The Washington Capitals fought hard to restore winning ways during the months of November and December, following an very underwhelming start to the 2022-23 season. As a result, the team has worked their way back into the postseason hunt.
The team’s flat start could partly be attributed to the incredible amount of injuries sustained by key players, but the team was also navigating the most challenging portion of their 2022-23 schedule. Regardless, the team pulled it together, battled through and found themselves back in the postseason hunt by the end of calendar year.
To add to the bright outlook, January was supposed to be the easiest month of the Capitals 2022-23 schedule. But unfortunately, we might be seeing a bit of a wobble in the team’s performance over the last 5-10 games.
Now the team hasn’t exactly tanked in recent days, going 7-1-2 in their last 10 games. Heck, we’d take that any day. However, a perceivable wobbling is surfacing in the Capitals underlying statistics and level of play.
The wobble could simply be an expected bit of a cooling of their red-hot ways, could be attributed to the loss of John Carlson, or any number of other team attributes. Regardless of why, here’s a look at a few of the potential leading indicators.
The Capitals began the season lacking shots and giving them up in bunches to the oppositi0n. As a result, the team’s shots for and shots against averages were at the bottom of the league. But as noted, the Capitals followed that up with an impressive rebound that covered the better part of two months.
The following chart presents the Capitals shots differential (Shots For/Game-avg minus Shots Against/Game-avg) for the first 43 games of the season. [Click to enlarge]
As previously noted, the Capitals spent nearly two months trying to get their shots for average greater than their shots against average, and they finally succeeded in early December. However, over the last seven-to-ten games the Capitals shot differential has leveled-off and even dipped. Is this reaching “normal” for the team? Or is it just a momentary glitch in their performance?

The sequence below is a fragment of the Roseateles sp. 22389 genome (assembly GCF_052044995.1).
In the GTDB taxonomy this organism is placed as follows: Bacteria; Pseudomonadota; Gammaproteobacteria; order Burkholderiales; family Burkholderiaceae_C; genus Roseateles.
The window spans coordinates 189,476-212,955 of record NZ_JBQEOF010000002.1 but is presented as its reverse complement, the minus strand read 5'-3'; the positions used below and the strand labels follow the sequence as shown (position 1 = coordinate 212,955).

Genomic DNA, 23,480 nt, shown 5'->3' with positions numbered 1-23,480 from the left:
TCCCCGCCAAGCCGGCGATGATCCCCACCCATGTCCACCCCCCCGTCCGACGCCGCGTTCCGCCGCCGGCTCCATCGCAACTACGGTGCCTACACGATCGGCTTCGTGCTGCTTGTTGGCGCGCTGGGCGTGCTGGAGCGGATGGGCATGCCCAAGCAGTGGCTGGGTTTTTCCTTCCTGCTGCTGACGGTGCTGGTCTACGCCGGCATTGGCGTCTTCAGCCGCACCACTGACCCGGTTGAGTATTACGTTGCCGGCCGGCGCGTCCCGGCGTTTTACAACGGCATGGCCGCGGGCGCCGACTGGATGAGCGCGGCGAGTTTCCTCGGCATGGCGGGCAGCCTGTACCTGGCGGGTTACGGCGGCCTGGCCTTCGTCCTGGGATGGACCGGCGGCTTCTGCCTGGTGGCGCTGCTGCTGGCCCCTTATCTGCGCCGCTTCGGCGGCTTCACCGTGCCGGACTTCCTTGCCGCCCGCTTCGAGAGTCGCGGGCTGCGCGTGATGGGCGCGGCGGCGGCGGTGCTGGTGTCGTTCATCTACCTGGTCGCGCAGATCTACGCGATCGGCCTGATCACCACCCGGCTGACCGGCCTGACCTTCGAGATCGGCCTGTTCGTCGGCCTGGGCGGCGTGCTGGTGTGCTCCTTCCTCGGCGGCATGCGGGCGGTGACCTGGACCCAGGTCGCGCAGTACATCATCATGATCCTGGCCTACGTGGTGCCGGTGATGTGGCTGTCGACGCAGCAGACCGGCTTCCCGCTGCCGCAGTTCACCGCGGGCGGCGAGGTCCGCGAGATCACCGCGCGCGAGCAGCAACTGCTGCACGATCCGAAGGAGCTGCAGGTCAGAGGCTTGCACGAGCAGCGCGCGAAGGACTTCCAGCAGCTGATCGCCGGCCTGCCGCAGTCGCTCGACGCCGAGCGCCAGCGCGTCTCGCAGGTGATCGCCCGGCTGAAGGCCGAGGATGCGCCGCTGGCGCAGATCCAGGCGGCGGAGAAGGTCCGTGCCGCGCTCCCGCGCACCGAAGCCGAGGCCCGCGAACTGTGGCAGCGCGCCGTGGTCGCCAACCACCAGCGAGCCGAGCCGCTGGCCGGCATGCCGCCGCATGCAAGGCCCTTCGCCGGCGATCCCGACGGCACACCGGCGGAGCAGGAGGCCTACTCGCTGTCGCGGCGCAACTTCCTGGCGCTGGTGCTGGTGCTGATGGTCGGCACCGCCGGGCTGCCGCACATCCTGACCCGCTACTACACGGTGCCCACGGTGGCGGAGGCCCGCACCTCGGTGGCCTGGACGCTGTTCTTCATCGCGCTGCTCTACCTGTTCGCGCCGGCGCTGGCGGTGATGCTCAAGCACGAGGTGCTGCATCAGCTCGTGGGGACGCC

EXPECTED GOALS FOR PERCENTAGES
The next graph plots the Capitals expected goals for percentages (Orange) for each of their 43 games played so far this season. The graph also includes the opposition’s winning percentage for the season. [Click to enlarge]
We can glean additional context from the expected goals for percentage by comparing to the strength of opposition (opposition winning percentage) for each game. This is where we can also begin to see a bit of a wobble in recent games.
EXPECTED GOALS AND STRENGTH OF OPPOSITION
The following table provides the Capitals average expected goals for percentage and average strength of opposition for certain stretches of games. Again, this is where we see more of a wobble, and against teams with a poorer winning percentage to boot.
The Capitals expected goals for percentage average has dipped in the last 5-7 games, all while facing weaker competition. The Capitals knew the easy part of their schedule was ahead, but so far the metrics are not showing a benefit from easier schedule.
MISSING JOHN CARLSON?
Now I know what the haters are thinking. “The Capitals are sputtering because John Carlson has been out? That’s nuts!” I’m not saying that at all. I just wanted to take a (quick) look at Carlson’s recent absence and overlay with a few of the Capitals stats. Again, there is no direct correlation that can be attributed to the following stats. [Click to enlarge].
Carlson was injured on December 23 and has missed the last seven games, which coincidentally(?) aligned with the leveling-off of the Capitals shot production and shot suppression differential.
I also decided to pull the expected goals stats from earlier in this post and look at the last seven games.
Again, logically you can begin to surmise that there might be some sort of correlation, and that very well may be the case. However, a concrete correlation is not attainable from the two aforementioned metrics. Interesting food for thought, though. And a god focus for a future post.
All teams hit rough patches in the season, and the Capitals may be simply experiencing one of those normal dips in performance right now. The team was red-hot, and cooling was to be expected. The important thing is obviously to rebound as quick as possible. It’s also good they are eking out wins, regardless of any perceived drop in performance.
The recent drop in performance might be attributed to John Carlson’s absence, we just don’t know for sure at this level of an investigation. A ton of other data would be required. Data not available on the streets. However, it will be very interesting to watch these numbers over the coming games.
Regardless, as long as the Capitals continue to find ways to win during this momentary(?) drop in performance, the metrics don’t matter. It’s important they take advantage of the easier schedule ahead.
[The statistics used in this post are courtesy of Natural Stat Trick and the NoVa Caps Advanced Analytics Model (NCAAM). If you’d like to learn more about the statistical terms used in this post, please check out our NHL Analytics Glossary]
By Jon Sorensen